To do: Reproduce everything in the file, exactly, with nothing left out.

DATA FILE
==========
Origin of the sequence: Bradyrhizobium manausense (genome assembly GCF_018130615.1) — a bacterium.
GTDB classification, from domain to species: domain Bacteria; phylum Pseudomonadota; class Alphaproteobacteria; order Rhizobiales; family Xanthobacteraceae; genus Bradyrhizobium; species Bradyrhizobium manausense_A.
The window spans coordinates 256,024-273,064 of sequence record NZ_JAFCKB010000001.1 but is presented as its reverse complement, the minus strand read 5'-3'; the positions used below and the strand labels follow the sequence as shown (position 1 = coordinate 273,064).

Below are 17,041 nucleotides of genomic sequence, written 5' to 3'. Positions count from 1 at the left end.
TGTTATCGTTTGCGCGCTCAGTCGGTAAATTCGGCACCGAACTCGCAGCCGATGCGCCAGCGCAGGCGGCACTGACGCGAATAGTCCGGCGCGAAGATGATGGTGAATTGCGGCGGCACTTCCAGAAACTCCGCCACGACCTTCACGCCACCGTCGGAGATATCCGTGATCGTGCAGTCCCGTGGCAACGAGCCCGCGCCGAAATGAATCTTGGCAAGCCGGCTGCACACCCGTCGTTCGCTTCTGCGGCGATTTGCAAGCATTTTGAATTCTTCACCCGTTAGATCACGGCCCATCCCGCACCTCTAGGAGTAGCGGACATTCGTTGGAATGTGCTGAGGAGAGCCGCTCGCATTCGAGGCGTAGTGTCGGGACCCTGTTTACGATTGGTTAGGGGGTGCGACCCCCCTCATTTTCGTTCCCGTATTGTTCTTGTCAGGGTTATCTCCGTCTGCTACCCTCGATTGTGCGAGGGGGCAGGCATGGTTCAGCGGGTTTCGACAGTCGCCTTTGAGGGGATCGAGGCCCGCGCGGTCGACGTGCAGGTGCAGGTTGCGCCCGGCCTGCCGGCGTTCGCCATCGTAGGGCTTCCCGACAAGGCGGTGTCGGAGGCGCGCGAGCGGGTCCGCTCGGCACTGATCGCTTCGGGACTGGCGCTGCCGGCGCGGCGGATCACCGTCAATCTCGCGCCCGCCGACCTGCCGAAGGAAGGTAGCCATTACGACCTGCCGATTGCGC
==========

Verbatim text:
Origin of the sequence: Bradyrhizobium manausense (genome assembly GCF_018130615.1) — a bacterium.
GTDB classification, from domain to species: domain Bacteria; phylum Pseudomonadota; class Alphaproteobacteria; order Rhizobiales; family Xanthobacteraceae; genus Bradyrhizobium; species Bradyrhizobium manausense_A.
The window spans coordinates 256,024-273,064 of sequence record NZ_JAFCKB010000001.1 but is presented as its reverse complement, the minus strand read 5'-3'; the positions used below and the strand labels follow the sequence as shown (position 1 = coordinate 273,064).

Below are 17,041 nucleotides of genomic sequence, written 5' to 3'. Positions count from 1 at the left end.
TGTTATCGTTTGCGCGCTCAGTCGGTAAATTCGGCACCGAACTCGCAGCCGATGCGCCAGCGCAGGCGGCACTGACGCGAATAGTCCGGCGCGAAGATGATGGTGAATTGCGGCGGCACTTCCAGAAACTCCGCCACGACCTTCACGCCACCGTCGGAGATATCCGTGATCGTGCAGTCCCGTGGCAACGAGCCCGCGCCGAAATGAATCTTGGCAAGCCGGCTGCACACCCGTCGTTCGCTTCTGCGGCGATTTGCAAGCATTTTGAATTCTTCACCCGTTAGATCACGGCCCATCCCGCACCTCTAGGAGTAGCGGACATTCGTTGGAATGTGCTGAGGAGAGCCGCTCGCATTCGAGGCGTAGTGTCGGGACCCTGTTTACGATTGGTTAGGGGGTGCGACCCCCCTCATTTTCGTTCCCGTATTGTTCTTGTCAGGGTTATCTCCGTCTGCTACCCTCGATTGTGCGAGGGGGCAGGCATGGTTCAGCGGGTTTCGACAGTCGCCTTTGAGGGGATCGAGGCCCGCGCGGTCGACGTGCAGGTGCAGGTTGCGCCCGGCCTGCCGGCGTTCGCCATCGTAGGGCTTCCCGACAAGGCGGTGTCGGAGGCGCGCGAGCGGGTCCGCTCGGCACTGATCGCTTCGGGACTGGCGCTGCCGGCGCGGCGGATCACCGTCAATCTCGCGCCCGCCGACCTGCCGAAGGAAGGTAGCCATTACGACCTGCCGATTGCGC